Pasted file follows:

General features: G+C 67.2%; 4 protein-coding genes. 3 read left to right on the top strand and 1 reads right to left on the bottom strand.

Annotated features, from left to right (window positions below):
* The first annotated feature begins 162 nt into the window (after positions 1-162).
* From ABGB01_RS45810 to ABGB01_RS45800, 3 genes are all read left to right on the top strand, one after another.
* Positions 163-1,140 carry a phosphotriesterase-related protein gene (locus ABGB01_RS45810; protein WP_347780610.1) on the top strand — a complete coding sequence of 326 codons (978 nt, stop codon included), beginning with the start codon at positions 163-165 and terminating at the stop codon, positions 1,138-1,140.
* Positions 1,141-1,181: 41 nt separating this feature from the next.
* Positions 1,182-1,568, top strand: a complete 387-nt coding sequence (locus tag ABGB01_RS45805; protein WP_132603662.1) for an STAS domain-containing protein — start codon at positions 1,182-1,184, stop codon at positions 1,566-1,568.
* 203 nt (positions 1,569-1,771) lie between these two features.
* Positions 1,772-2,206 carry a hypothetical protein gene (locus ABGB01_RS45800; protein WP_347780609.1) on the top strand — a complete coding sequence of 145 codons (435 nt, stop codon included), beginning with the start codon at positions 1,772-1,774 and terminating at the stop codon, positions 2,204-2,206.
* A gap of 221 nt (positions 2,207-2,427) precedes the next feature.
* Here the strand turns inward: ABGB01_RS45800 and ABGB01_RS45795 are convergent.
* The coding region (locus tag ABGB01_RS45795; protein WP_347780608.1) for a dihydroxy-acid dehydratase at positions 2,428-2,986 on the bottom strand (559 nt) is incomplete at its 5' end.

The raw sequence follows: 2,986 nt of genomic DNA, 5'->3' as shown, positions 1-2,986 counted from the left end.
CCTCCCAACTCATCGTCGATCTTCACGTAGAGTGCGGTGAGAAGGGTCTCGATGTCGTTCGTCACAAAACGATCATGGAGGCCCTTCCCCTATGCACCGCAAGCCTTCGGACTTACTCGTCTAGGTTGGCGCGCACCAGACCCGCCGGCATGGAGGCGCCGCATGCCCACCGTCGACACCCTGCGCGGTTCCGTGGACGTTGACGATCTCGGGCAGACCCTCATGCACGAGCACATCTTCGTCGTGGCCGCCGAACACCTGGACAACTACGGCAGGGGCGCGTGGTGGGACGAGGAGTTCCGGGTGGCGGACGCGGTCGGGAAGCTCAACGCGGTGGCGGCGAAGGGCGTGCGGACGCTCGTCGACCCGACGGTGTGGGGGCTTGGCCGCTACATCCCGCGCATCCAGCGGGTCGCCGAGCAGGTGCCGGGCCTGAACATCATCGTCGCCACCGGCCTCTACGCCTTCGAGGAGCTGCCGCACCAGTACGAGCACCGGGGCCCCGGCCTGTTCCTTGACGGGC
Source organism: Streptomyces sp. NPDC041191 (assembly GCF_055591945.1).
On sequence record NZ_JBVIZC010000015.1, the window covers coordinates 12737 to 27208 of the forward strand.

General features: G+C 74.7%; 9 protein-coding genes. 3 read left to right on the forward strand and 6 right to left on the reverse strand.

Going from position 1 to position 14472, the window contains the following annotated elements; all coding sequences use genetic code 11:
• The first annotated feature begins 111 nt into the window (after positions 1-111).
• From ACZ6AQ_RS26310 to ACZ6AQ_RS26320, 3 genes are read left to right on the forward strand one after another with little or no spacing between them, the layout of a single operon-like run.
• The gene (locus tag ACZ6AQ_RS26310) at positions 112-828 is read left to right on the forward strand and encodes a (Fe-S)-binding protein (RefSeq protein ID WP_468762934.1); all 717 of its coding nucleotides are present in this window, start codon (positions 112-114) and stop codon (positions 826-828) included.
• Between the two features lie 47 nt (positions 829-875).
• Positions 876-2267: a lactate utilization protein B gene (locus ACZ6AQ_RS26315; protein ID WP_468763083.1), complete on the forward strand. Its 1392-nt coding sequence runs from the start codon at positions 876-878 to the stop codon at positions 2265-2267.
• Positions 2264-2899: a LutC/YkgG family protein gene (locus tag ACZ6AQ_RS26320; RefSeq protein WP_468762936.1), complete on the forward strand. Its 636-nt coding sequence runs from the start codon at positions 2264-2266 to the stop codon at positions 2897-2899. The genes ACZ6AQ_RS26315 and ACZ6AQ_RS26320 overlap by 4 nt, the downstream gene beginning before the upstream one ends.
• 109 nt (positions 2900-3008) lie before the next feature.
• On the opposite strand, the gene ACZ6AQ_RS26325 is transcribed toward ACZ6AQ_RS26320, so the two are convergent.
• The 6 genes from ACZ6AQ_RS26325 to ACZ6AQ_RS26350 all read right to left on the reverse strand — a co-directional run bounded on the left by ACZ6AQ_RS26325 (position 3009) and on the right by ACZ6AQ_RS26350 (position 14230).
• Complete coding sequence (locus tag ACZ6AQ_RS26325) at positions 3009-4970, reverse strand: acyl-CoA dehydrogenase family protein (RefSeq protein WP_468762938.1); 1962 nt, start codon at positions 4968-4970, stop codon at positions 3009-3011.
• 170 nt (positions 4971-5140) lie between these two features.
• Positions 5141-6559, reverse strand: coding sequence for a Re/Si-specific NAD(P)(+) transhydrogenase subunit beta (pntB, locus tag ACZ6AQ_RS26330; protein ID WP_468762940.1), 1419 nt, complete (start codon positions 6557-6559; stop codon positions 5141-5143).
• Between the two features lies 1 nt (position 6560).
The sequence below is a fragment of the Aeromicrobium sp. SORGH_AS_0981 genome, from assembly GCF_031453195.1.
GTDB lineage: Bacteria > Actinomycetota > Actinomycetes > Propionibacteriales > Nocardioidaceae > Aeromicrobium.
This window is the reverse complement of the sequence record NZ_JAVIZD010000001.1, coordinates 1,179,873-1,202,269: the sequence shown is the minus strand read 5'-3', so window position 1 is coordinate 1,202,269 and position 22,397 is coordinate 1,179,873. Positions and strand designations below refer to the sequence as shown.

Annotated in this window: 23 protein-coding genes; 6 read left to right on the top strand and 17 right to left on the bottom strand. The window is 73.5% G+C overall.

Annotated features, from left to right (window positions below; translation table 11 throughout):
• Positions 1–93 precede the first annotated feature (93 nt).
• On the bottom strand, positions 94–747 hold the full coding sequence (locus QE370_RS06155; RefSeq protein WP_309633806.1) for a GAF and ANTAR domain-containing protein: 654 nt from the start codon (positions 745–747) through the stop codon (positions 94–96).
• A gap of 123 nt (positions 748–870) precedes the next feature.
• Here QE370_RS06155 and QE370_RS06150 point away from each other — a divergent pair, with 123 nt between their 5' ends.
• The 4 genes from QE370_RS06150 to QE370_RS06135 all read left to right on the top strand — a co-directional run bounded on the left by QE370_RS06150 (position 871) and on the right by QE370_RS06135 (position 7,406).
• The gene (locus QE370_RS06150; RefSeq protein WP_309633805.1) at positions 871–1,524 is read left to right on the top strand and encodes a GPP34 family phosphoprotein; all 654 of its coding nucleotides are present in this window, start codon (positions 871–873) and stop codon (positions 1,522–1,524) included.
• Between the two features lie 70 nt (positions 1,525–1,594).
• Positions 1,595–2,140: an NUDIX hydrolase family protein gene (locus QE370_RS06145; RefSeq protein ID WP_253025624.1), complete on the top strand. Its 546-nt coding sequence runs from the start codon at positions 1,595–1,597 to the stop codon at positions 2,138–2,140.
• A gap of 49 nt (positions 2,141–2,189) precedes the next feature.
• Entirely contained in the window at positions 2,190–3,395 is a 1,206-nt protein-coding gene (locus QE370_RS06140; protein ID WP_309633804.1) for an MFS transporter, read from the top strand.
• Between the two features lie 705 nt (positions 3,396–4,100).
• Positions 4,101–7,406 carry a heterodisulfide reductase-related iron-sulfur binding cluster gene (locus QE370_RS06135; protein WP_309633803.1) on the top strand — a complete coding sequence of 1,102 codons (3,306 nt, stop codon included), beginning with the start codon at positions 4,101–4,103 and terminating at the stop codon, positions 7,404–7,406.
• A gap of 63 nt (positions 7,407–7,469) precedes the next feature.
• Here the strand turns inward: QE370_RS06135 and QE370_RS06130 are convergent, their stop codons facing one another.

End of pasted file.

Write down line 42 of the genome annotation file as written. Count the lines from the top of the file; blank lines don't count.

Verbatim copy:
• The gene (locus QE370_RS06150; RefSeq protein WP_309633805.1) at positions 871–1,524 is read left to right on the top strand and encodes a GPP34 family phosphoprotein; all 654 of its coding nucleotides are present in this window, start codon (positions 871–873) and stop codon (positions 1,522–1,524) included.